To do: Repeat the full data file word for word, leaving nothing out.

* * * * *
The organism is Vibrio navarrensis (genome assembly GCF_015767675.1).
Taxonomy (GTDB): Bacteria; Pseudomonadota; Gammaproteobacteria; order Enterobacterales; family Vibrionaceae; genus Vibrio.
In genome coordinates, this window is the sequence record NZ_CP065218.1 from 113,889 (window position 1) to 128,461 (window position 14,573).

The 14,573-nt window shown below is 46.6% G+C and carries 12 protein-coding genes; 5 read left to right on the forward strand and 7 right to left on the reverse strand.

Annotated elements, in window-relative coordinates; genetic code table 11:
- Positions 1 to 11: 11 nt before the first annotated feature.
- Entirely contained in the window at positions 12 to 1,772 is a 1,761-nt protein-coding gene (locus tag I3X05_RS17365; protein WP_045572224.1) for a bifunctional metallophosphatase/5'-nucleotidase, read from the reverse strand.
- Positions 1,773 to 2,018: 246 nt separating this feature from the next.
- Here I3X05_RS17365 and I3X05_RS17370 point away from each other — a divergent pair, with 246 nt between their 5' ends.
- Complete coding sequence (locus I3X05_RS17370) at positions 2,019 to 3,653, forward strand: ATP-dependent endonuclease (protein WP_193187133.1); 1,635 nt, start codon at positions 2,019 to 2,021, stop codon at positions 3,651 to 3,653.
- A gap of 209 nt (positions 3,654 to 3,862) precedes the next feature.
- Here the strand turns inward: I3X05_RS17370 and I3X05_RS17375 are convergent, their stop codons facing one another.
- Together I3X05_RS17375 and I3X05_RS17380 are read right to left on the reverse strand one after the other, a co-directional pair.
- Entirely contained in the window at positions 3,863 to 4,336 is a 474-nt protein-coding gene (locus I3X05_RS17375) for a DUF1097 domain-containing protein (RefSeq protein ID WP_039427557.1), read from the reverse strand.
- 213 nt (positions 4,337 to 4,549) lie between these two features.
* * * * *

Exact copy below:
The organism is Vibrio navarrensis (genome assembly GCF_015767675.1).
Taxonomy (GTDB): Bacteria; Pseudomonadota; Gammaproteobacteria; order Enterobacterales; family Vibrionaceae; genus Vibrio.
In genome coordinates, this window is the sequence record NZ_CP065218.1 from 113,889 (window position 1) to 128,461 (window position 14,573).

The 14,573-nt window shown below is 46.6% G+C and carries 12 protein-coding genes; 5 read left to right on the forward strand and 7 right to left on the reverse strand.

Annotated elements, in window-relative coordinates; genetic code table 11:
- Positions 1 to 11: 11 nt before the first annotated feature.
- Entirely contained in the window at positions 12 to 1,772 is a 1,761-nt protein-coding gene (locus tag I3X05_RS17365; protein WP_045572224.1) for a bifunctional metallophosphatase/5'-nucleotidase, read from the reverse strand.
- Positions 1,773 to 2,018: 246 nt separating this feature from the next.
- Here I3X05_RS17365 and I3X05_RS17370 point away from each other — a divergent pair, with 246 nt between their 5' ends.
- Complete coding sequence (locus I3X05_RS17370) at positions 2,019 to 3,653, forward strand: ATP-dependent endonuclease (protein WP_193187133.1); 1,635 nt, start codon at positions 2,019 to 2,021, stop codon at positions 3,651 to 3,653.
- A gap of 209 nt (positions 3,654 to 3,862) precedes the next feature.
- Here the strand turns inward: I3X05_RS17370 and I3X05_RS17375 are convergent, their stop codons facing one another.
- Together I3X05_RS17375 and I3X05_RS17380 are read right to left on the reverse strand one after the other, a co-directional pair.
- Entirely contained in the window at positions 3,863 to 4,336 is a 474-nt protein-coding gene (locus I3X05_RS17375) for a DUF1097 domain-containing protein (RefSeq protein ID WP_039427557.1), read from the reverse strand.
- 213 nt (positions 4,337 to 4,549) lie between these two features.